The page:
This article defines the word photonics and explains the origin of the word.

Before getting into a definition of photonics, we first have to define what a photon is.

Good luck with that.

Every year at the SPIE Photonics West conference, there is a late-night panel called “What is a Photon?” at which more-or-less sober physicists still argue about the exact nature of photons. Trying to nail down a technical definition of a photon quickly spirals into abstract particle physics, and that’s not useful from a business perspective. A practical definition of a photon is this:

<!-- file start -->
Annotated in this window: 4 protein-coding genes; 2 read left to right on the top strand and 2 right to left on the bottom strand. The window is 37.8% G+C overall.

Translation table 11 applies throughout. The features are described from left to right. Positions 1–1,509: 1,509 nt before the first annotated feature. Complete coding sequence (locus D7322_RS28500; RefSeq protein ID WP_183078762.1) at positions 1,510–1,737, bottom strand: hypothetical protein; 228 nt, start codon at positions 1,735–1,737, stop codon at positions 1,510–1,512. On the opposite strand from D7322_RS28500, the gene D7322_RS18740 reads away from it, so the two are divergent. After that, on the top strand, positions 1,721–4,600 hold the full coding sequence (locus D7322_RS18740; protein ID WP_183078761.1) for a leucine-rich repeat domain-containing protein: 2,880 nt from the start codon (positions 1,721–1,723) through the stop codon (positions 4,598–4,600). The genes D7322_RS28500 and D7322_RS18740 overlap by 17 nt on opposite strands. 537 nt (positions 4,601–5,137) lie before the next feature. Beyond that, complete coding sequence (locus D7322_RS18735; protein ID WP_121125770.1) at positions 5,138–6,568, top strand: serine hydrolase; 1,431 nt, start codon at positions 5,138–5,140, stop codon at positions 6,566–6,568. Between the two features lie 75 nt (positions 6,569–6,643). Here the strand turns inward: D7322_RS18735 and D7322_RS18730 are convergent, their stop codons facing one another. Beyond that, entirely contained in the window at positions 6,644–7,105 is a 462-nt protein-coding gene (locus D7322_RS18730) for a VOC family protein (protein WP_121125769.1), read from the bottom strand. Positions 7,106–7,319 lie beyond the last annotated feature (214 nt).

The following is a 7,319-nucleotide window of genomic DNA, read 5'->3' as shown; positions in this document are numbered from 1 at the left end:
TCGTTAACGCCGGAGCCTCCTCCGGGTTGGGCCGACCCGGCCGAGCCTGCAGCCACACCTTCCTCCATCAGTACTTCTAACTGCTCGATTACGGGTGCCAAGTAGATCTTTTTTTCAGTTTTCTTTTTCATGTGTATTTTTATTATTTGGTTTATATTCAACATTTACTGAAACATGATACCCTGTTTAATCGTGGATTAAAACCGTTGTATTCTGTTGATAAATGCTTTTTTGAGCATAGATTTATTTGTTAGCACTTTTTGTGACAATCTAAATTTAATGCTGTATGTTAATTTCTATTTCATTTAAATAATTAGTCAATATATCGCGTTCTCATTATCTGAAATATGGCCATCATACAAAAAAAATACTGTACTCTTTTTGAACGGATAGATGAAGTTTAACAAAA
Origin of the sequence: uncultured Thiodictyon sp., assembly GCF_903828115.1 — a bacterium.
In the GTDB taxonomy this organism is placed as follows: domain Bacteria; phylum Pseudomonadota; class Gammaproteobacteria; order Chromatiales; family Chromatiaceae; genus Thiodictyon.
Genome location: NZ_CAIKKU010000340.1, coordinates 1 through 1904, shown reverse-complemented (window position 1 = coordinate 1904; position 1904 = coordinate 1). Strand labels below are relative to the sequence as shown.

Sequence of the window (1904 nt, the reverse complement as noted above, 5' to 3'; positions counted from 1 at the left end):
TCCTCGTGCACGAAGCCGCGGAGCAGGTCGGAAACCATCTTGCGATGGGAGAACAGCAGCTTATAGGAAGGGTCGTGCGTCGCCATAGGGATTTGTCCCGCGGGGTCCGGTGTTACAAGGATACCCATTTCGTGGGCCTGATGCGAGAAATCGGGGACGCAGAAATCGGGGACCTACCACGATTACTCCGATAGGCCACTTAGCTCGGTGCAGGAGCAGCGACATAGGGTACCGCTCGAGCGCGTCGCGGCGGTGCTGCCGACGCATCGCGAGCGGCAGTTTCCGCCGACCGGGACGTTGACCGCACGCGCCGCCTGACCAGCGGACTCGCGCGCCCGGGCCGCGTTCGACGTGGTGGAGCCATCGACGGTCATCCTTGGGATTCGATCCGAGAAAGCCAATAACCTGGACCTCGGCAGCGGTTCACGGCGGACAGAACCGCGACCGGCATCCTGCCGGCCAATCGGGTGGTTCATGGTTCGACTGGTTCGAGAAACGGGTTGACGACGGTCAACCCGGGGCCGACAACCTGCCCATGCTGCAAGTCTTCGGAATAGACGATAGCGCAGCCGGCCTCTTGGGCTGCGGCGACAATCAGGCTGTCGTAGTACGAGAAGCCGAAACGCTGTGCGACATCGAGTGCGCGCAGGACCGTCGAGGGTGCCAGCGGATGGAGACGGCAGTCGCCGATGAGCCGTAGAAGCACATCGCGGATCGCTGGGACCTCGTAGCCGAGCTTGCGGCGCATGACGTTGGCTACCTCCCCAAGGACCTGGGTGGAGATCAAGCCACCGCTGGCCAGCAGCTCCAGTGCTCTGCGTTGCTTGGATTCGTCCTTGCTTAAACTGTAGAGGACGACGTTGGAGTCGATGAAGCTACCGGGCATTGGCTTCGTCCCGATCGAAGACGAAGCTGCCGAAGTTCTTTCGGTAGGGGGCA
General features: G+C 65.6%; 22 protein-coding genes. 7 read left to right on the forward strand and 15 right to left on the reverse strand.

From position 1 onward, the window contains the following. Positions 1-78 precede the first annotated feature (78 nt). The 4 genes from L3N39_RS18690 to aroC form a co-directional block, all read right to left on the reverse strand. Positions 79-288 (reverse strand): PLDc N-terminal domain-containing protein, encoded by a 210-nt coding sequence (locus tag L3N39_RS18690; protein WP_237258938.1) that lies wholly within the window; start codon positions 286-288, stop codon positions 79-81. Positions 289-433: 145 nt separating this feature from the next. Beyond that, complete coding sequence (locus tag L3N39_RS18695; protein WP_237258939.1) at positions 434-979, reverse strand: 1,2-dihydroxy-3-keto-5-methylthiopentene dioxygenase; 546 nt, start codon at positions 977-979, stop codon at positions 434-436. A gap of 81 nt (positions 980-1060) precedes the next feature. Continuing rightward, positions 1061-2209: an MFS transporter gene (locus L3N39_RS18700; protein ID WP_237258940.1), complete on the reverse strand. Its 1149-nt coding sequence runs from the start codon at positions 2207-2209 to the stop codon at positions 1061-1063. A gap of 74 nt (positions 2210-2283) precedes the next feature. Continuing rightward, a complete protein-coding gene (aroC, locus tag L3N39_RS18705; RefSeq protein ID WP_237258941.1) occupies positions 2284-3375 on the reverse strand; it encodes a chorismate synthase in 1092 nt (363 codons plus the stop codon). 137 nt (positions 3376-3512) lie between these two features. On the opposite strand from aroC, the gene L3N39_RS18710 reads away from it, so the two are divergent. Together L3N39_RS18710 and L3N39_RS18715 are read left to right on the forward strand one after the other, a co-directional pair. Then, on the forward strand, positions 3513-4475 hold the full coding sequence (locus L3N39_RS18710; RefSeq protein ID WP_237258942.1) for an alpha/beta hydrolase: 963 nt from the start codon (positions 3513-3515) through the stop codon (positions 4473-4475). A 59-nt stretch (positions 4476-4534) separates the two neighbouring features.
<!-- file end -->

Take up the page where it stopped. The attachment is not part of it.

Photons are sub-atomic particles that are the fundamental building blocks of light in the same way that electrons are the fundamental building blocks of negative electric charge.

I will leave it at that.

The origin of the word photonics can be traced to a 1974 conference in France called, appropriately, “Photonics.” At the meeting, an international cross-section of specialists set out to define a growing area of research that, up to that point, was ambiguously named (and hyphenated) as either electro-optics or opto-electronics. The conference was meant to settle the terminology and be “the birth certificate for a new technological field which will certainly be developed in the near future.” Continue reading “Why Do We Call Photonics “Photonics”?”